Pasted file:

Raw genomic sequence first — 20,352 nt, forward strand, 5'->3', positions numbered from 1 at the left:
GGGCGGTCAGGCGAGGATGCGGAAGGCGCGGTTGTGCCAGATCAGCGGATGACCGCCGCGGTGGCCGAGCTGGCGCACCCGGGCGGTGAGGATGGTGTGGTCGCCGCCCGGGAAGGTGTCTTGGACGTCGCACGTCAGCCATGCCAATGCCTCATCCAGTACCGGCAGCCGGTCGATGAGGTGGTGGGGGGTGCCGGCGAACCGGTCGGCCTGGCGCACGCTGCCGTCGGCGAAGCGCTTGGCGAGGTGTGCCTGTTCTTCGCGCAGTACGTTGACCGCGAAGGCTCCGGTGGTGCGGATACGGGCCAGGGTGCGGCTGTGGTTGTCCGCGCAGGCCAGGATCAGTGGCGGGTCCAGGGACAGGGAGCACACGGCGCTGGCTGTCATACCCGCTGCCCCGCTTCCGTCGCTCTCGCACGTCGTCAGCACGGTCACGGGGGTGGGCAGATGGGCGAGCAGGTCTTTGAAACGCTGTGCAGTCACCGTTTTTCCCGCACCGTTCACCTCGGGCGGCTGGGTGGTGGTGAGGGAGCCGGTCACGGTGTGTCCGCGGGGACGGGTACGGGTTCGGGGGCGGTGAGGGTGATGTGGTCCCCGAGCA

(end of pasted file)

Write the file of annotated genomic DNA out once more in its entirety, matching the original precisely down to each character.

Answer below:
Raw genomic sequence first — 20,352 nt, forward strand, 5'->3', positions numbered from 1 at the left:
GGGCGGTCAGGCGAGGATGCGGAAGGCGCGGTTGTGCCAGATCAGCGGATGACCGCCGCGGTGGCCGAGCTGGCGCACCCGGGCGGTGAGGATGGTGTGGTCGCCGCCCGGGAAGGTGTCTTGGACGTCGCACGTCAGCCATGCCAATGCCTCATCCAGTACCGGCAGCCGGTCGATGAGGTGGTGGGGGGTGCCGGCGAACCGGTCGGCCTGGCGCACGCTGCCGTCGGCGAAGCGCTTGGCGAGGTGTGCCTGTTCTTCGCGCAGTACGTTGACCGCGAAGGCTCCGGTGGTGCGGATACGGGCCAGGGTGCGGCTGTGGTTGTCCGCGCAGGCCAGGATCAGTGGCGGGTCCAGGGACAGGGAGCACACGGCGCTGGCTGTCATACCCGCTGCCCCGCTTCCGTCGCTCTCGCACGTCGTCAGCACGGTCACGGGGGTGGGCAGATGGGCGAGCAGGTCTTTGAAACGCTGTGCAGTCACCGTTTTTCCCGCACCGTTCACCTCGGGCGGCTGGGTGGTGGTGAGGGAGCCGGTCACGGTGTGTCCGCGGGGACGGGTACGGGTTCGGGGGCGGTGAGGGTGATGTGGTCCCCGAGCA